Step 2b is where it gets very labor intensive and boring, especially for a big web page with many levels of nesting. Visual Studio 2005 XML Editor/Resharper have a couple of features that I find useful for this:
– Visual Studio’s Format Document (Edit/Advanced/Format Document) command formats the XML with nice indentation and makes it a lot easier to look at.
– With Resharper, you can press Ctrl-[ to go to the start of the current element, or if you are already at the start, go to the parent element.
Even with the above tools, it’s still a painful and error-prone exercise. Luckily for us, Firebug has the perfect feature for this: Copy XPath. To use it, open your HTML/XML document, open the Firebug pane (Tools/Firebug/Open Firebug), navigate to the desired element, right click on it and choose “Copy XPath”.
You should now have this XPath expression in the clipboard, ready to be pasted into your web scrapper application: “/html/body/div/table/tr/td/table”.
A feature that I would love to have is the ability to generate an alternate XPath expression using “id” predicates, such as this: “//Table[@id=”searchResultTable”]”. With web pages that are not under your control, you want to minimize the chance that changes on the pages impact your code. Absolute XPath expressions are vulnerable to any kind of changes on the page that change the order and/or nesting of elements. On the other hand, XPath expressions using an “id” predicate are less likely to be impacted by layout changes because in HTML, element IDs are supposed to be unique. No matter where your element is on the page, if it has the same ID, you should still be able to get to it by looking up the ID. Hmm… this sounds like a good idea for a Visual Studio Add-in.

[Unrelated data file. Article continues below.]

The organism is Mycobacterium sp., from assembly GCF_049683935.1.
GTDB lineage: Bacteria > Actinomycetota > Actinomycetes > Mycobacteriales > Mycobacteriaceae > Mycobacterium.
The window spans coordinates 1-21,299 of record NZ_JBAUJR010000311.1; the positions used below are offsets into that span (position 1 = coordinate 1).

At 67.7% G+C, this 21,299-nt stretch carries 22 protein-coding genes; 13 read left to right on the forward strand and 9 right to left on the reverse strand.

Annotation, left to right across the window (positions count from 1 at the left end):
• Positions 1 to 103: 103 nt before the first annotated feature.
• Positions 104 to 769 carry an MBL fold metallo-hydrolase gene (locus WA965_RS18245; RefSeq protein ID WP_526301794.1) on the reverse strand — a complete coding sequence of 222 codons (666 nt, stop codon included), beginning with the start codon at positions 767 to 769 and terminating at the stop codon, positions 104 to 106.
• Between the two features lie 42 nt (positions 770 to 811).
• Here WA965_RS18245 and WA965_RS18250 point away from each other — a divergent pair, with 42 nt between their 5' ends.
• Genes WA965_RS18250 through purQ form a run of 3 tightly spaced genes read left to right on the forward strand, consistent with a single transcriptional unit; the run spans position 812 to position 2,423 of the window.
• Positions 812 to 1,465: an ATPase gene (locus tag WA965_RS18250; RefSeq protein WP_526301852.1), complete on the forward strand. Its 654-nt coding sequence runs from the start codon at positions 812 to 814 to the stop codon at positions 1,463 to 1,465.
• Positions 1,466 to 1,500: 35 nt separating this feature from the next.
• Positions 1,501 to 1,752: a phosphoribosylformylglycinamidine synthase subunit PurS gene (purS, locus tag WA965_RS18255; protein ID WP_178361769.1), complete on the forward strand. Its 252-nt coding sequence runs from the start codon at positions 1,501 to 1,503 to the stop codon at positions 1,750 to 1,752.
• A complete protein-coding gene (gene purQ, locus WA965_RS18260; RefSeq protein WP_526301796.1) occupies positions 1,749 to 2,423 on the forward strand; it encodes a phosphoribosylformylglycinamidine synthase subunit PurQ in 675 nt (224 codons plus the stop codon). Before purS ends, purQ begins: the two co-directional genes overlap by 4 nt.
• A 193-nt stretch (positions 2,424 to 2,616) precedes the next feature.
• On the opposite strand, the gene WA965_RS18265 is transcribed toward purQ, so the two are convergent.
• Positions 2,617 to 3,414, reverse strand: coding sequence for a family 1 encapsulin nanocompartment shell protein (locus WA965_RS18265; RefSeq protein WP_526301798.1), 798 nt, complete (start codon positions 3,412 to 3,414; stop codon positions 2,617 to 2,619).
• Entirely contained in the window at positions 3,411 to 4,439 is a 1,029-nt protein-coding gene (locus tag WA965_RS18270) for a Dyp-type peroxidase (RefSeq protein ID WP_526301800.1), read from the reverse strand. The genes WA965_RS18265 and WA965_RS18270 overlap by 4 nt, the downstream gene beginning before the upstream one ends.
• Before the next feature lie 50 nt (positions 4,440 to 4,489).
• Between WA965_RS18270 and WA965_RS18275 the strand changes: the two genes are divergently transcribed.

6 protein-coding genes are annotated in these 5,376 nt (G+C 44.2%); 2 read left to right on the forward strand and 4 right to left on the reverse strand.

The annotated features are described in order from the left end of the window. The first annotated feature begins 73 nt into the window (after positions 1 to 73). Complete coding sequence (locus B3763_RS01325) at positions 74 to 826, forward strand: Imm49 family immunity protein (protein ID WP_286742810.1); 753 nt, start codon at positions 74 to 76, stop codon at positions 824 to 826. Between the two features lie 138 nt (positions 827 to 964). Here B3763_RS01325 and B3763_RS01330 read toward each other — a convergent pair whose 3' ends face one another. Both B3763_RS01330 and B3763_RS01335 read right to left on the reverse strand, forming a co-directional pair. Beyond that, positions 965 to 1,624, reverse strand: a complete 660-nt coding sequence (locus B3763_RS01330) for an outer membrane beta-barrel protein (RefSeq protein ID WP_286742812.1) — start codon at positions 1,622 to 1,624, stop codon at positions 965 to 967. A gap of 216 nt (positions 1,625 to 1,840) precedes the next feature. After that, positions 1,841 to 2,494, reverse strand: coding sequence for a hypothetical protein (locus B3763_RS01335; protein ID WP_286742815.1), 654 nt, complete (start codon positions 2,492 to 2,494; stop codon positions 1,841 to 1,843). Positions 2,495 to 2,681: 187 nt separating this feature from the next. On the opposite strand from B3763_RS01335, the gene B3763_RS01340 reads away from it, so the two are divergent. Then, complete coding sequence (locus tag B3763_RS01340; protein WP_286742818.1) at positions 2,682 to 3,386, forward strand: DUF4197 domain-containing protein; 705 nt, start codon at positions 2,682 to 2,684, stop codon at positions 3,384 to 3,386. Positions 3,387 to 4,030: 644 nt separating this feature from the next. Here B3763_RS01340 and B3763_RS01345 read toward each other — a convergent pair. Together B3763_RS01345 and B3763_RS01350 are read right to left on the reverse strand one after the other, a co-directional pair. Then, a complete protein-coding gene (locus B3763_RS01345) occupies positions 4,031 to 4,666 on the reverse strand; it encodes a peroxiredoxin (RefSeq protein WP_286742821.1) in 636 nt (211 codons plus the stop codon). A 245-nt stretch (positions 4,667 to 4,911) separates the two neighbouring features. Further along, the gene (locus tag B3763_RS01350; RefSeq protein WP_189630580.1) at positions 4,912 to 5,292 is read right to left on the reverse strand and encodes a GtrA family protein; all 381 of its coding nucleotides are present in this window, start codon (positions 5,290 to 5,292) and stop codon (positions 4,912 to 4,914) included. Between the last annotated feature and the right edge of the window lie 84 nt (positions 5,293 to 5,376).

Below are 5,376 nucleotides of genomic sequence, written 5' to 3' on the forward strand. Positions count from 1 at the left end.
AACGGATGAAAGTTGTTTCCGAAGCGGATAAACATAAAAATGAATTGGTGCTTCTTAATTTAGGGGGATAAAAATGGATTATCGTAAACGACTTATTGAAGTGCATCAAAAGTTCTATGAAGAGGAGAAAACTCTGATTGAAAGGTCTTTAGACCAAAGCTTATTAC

Just in case anyone else needs to do this out there…
I recently got myself a nice ThinkPad X60 Tablet PC. It doesn’t come with a DVD-Drive and although I have an external DVD drive, I just can’t seem to find its power adapter. Argg!
In order to do this, you must have the following:
Windows XP installed on the PC you want to install Vista to.
Log in into Windows XP on the PC you want to install Vista to.
Use Partition Magic or another partitioning tool and create a second partition for Vista. Make it a Primary Partition (don’t know if this is required but this is what I did). Format the second partition with NTFS. Your Windows XP installation will be left alone and you will be able to dual boot to it.
Create a folder (let’s called it "c:\VistaInstall") and copy all files from the Vista DVD / ISO there (either extract the files from an ISO image using a Virtual CD/DVD emulator like Daemon Tools, or copy the files from another PC with a DVD drive over the network).
Run Setup.exe from c:\VistaInstall.
Choose Custom Install and follow the prompts to select the second partition you created.
Follow the rest of the on-screen instructions.